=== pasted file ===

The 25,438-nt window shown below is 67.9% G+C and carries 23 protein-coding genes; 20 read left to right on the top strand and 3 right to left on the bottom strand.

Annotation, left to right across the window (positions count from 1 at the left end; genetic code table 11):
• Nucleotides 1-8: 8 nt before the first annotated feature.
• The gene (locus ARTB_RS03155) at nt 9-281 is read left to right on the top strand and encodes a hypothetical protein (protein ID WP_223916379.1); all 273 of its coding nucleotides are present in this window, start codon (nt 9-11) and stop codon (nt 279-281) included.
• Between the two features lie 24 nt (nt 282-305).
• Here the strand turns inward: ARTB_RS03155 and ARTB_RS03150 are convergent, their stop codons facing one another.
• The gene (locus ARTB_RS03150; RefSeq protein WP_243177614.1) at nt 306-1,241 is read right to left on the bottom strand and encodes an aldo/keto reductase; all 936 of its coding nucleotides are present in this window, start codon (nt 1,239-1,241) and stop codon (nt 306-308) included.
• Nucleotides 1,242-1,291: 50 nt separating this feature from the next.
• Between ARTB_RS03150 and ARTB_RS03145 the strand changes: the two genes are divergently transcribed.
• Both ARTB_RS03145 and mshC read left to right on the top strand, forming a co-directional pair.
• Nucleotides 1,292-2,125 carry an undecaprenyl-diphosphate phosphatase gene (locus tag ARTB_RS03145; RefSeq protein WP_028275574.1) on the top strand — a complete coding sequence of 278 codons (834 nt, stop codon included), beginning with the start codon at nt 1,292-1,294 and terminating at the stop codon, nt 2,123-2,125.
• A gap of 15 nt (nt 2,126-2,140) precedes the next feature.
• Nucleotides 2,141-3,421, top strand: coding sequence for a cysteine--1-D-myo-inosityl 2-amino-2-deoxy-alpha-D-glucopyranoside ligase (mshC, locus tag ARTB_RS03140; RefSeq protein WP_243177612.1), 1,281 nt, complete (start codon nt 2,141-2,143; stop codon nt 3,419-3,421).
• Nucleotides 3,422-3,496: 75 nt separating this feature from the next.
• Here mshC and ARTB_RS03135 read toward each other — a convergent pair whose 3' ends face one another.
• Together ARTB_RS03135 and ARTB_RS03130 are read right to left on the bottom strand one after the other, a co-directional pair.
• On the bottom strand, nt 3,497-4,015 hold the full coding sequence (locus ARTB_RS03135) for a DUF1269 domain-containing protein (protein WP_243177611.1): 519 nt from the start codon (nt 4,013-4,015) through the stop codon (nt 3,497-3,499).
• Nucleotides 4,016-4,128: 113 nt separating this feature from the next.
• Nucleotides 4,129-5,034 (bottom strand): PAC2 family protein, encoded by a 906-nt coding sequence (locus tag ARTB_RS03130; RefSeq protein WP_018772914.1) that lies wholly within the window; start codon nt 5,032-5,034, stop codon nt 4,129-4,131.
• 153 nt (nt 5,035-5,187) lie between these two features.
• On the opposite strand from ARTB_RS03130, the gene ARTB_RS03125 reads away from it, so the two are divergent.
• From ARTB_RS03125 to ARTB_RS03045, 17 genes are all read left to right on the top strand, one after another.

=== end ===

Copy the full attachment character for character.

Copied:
The 25,438-nt window shown below is 67.9% G+C and carries 23 protein-coding genes; 20 read left to right on the top strand and 3 right to left on the bottom strand.

Annotation, left to right across the window (positions count from 1 at the left end; genetic code table 11):
• Nucleotides 1-8: 8 nt before the first annotated feature.
• The gene (locus ARTB_RS03155) at nt 9-281 is read left to right on the top strand and encodes a hypothetical protein (protein ID WP_223916379.1); all 273 of its coding nucleotides are present in this window, start codon (nt 9-11) and stop codon (nt 279-281) included.
• Between the two features lie 24 nt (nt 282-305).
• Here the strand turns inward: ARTB_RS03155 and ARTB_RS03150 are convergent, their stop codons facing one another.
• The gene (locus ARTB_RS03150; RefSeq protein WP_243177614.1) at nt 306-1,241 is read right to left on the bottom strand and encodes an aldo/keto reductase; all 936 of its coding nucleotides are present in this window, start codon (nt 1,239-1,241) and stop codon (nt 306-308) included.
• Nucleotides 1,242-1,291: 50 nt separating this feature from the next.
• Between ARTB_RS03150 and ARTB_RS03145 the strand changes: the two genes are divergently transcribed.
• Both ARTB_RS03145 and mshC read left to right on the top strand, forming a co-directional pair.
• Nucleotides 1,292-2,125 carry an undecaprenyl-diphosphate phosphatase gene (locus tag ARTB_RS03145; RefSeq protein WP_028275574.1) on the top strand — a complete coding sequence of 278 codons (834 nt, stop codon included), beginning with the start codon at nt 1,292-1,294 and terminating at the stop codon, nt 2,123-2,125.
• A gap of 15 nt (nt 2,126-2,140) precedes the next feature.
• Nucleotides 2,141-3,421, top strand: coding sequence for a cysteine--1-D-myo-inosityl 2-amino-2-deoxy-alpha-D-glucopyranoside ligase (mshC, locus tag ARTB_RS03140; RefSeq protein WP_243177612.1), 1,281 nt, complete (start codon nt 2,141-2,143; stop codon nt 3,419-3,421).
• Nucleotides 3,422-3,496: 75 nt separating this feature from the next.
• Here mshC and ARTB_RS03135 read toward each other — a convergent pair whose 3' ends face one another.
• Together ARTB_RS03135 and ARTB_RS03130 are read right to left on the bottom strand one after the other, a co-directional pair.
• On the bottom strand, nt 3,497-4,015 hold the full coding sequence (locus ARTB_RS03135) for a DUF1269 domain-containing protein (protein WP_243177611.1): 519 nt from the start codon (nt 4,013-4,015) through the stop codon (nt 3,497-3,499).
• Nucleotides 4,016-4,128: 113 nt separating this feature from the next.
• Nucleotides 4,129-5,034 (bottom strand): PAC2 family protein, encoded by a 906-nt coding sequence (locus tag ARTB_RS03130; RefSeq protein WP_018772914.1) that lies wholly within the window; start codon nt 5,032-5,034, stop codon nt 4,129-4,131.
• 153 nt (nt 5,035-5,187) lie between these two features.
• On the opposite strand from ARTB_RS03130, the gene ARTB_RS03125 reads away from it, so the two are divergent.
• From ARTB_RS03125 to ARTB_RS03045, 17 genes are all read left to right on the top strand, one after another.